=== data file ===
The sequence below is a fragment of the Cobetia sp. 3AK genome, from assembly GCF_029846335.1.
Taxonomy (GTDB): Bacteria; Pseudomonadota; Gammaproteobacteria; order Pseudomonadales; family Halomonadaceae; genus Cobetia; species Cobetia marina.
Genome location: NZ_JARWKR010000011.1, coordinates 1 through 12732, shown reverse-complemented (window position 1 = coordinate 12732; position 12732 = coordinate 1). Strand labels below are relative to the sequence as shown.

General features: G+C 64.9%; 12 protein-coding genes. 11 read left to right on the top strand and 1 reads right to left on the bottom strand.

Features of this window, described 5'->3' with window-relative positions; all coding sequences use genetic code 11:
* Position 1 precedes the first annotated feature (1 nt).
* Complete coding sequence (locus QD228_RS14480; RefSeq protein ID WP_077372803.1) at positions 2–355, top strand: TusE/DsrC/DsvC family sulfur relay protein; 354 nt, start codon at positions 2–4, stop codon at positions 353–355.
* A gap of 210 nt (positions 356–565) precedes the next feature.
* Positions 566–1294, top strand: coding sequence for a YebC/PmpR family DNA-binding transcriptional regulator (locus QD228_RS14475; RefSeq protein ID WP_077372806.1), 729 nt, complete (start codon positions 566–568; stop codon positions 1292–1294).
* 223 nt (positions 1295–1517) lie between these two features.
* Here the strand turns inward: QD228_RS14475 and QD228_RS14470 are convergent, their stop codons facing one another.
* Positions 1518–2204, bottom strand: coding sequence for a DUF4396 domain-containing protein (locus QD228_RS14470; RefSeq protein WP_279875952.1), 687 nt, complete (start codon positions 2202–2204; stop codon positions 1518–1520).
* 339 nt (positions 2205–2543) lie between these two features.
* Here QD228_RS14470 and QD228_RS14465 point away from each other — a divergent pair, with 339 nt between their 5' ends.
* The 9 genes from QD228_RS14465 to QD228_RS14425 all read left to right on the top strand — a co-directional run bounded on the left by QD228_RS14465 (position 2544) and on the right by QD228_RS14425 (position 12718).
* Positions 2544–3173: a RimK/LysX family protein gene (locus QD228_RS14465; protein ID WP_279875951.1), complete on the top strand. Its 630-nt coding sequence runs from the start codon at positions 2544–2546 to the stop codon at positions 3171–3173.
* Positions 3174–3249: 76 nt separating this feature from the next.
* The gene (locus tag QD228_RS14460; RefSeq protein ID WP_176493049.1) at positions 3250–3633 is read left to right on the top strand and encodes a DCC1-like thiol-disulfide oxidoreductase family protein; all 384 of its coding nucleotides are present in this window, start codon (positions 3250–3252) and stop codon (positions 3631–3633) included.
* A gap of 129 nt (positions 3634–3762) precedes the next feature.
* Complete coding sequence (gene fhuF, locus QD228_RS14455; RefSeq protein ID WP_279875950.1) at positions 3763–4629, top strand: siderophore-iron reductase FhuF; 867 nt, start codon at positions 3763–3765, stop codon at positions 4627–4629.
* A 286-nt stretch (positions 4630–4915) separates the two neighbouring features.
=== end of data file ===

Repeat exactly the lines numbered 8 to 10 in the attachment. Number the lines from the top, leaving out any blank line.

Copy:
* A gap of 210 nt (positions 356–565) precedes the next feature.
* Positions 566–1294, top strand: coding sequence for a YebC/PmpR family DNA-binding transcriptional regulator (locus QD228_RS14475; RefSeq protein ID WP_077372806.1), 729 nt, complete (start codon positions 566–568; stop codon positions 1292–1294).
* 223 nt (positions 1295–1517) lie between these two features.